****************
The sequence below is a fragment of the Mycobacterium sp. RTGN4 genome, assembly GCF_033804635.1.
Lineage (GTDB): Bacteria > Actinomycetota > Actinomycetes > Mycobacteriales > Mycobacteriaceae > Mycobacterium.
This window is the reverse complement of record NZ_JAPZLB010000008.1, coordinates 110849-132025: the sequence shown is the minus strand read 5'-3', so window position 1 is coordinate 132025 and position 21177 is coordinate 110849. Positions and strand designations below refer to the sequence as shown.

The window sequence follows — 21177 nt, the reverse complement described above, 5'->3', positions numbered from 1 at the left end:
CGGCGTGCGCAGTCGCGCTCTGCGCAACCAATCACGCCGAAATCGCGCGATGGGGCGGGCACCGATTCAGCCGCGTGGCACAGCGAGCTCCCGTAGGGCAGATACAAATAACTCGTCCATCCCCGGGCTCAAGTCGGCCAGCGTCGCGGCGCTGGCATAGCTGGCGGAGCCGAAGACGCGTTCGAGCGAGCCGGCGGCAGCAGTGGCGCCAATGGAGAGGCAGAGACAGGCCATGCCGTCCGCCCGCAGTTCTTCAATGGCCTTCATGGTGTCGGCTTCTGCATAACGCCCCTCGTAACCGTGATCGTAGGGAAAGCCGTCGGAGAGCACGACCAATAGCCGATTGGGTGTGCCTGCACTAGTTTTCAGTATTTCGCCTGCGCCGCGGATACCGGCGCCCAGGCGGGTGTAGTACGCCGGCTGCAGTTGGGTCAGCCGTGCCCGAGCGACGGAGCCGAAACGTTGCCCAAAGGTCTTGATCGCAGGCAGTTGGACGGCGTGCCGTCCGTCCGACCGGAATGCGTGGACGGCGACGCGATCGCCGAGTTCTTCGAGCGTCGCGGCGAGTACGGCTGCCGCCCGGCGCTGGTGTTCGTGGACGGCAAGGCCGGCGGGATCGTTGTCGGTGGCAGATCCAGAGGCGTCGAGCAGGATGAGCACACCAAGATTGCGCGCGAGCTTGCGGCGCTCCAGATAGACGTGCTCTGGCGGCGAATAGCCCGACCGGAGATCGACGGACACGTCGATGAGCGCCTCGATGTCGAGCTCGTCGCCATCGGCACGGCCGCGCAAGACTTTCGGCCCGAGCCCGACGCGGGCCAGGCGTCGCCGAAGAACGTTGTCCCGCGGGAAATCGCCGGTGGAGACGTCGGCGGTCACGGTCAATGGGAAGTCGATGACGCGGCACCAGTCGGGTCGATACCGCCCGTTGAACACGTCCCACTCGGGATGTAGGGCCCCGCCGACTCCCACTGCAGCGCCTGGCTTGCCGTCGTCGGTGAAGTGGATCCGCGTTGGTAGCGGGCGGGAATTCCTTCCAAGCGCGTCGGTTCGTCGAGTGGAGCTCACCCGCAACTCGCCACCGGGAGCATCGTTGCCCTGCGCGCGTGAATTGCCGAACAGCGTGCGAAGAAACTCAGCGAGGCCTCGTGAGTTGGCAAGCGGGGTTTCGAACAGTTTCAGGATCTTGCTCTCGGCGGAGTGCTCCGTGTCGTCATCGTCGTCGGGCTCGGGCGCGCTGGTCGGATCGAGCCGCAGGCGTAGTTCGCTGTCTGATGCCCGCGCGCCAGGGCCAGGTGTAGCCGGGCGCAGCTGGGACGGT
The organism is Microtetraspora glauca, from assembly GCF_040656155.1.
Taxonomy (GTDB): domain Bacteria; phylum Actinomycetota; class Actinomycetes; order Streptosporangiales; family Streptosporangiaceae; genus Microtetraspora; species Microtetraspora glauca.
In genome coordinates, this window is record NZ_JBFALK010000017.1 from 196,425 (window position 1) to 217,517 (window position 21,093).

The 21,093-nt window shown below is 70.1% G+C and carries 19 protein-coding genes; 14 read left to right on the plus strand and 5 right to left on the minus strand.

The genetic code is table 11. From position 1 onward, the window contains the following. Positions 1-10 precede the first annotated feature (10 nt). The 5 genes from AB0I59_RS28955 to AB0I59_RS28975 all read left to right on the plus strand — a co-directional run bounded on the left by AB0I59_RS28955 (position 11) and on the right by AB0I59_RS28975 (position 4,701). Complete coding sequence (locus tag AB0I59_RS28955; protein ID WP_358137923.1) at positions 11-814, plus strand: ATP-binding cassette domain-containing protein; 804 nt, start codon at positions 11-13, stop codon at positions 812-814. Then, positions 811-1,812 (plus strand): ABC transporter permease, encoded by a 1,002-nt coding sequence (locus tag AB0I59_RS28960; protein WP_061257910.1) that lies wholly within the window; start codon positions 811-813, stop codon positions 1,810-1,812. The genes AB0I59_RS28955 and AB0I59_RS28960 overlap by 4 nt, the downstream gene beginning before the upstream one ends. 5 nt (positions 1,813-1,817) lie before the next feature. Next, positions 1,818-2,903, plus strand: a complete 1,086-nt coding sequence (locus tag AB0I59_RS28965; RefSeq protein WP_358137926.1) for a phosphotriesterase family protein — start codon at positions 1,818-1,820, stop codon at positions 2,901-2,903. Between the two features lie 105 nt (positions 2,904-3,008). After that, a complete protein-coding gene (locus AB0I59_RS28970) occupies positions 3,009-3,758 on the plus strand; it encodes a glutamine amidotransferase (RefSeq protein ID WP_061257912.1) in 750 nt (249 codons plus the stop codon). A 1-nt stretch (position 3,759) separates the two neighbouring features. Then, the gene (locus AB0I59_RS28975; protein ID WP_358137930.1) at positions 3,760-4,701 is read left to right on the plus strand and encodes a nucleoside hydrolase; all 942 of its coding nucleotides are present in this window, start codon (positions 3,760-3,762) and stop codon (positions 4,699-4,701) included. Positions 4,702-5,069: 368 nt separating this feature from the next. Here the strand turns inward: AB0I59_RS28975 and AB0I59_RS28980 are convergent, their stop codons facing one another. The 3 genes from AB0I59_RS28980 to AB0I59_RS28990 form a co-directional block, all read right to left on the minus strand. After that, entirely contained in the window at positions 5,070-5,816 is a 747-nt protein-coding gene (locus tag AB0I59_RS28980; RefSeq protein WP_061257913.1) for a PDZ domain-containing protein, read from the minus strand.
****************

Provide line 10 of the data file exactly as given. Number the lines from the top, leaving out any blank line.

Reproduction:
The genetic code is table 11. From position 1 onward, the window contains the following. Positions 1-10 precede the first annotated feature (10 nt). The 5 genes from AB0I59_RS28955 to AB0I59_RS28975 all read left to right on the plus strand — a co-directional run bounded on the left by AB0I59_RS28955 (position 11) and on the right by AB0I59_RS28975 (position 4,701). Complete coding sequence (locus tag AB0I59_RS28955; protein ID WP_358137923.1) at positions 11-814, plus strand: ATP-binding cassette domain-containing protein; 804 nt, start codon at positions 11-13, stop codon at positions 812-814. Then, positions 811-1,812 (plus strand): ABC transporter permease, encoded by a 1,002-nt coding sequence (locus tag AB0I59_RS28960; protein WP_061257910.1) that lies wholly within the window; start codon positions 811-813, stop codon positions 1,810-1,812. The genes AB0I59_RS28955 and AB0I59_RS28960 overlap by 4 nt, the downstream gene beginning before the upstream one ends. 5 nt (positions 1,813-1,817) lie before the next feature. Next, positions 1,818-2,903, plus strand: a complete 1,086-nt coding sequence (locus tag AB0I59_RS28965; RefSeq protein WP_358137926.1) for a phosphotriesterase family protein — start codon at positions 1,818-1,820, stop codon at positions 2,901-2,903. Between the two features lie 105 nt (positions 2,904-3,008). After that, a complete protein-coding gene (locus AB0I59_RS28970) occupies positions 3,009-3,758 on the plus strand; it encodes a glutamine amidotransferase (RefSeq protein ID WP_061257912.1) in 750 nt (249 codons plus the stop codon). A 1-nt stretch (position 3,759) separates the two neighbouring features. Then, the gene (locus AB0I59_RS28975; protein ID WP_358137930.1) at positions 3,760-4,701 is read left to right on the plus strand and encodes a nucleoside hydrolase; all 942 of its coding nucleotides are present in this window, start codon (positions 3,760-3,762) and stop codon (positions 4,699-4,701) included. Positions 4,702-5,069: 368 nt separating this feature from the next. Here the strand turns inward: AB0I59_RS28975 and AB0I59_RS28980 are convergent, their stop codons facing one another. The 3 genes from AB0I59_RS28980 to AB0I59_RS28990 form a co-directional block, all read right to left on the minus strand. After that, entirely contained in the window at positions 5,070-5,816 is a 747-nt protein-coding gene (locus tag AB0I59_RS28980; RefSeq protein WP_061257913.1) for a PDZ domain-containing protein, read from the minus strand.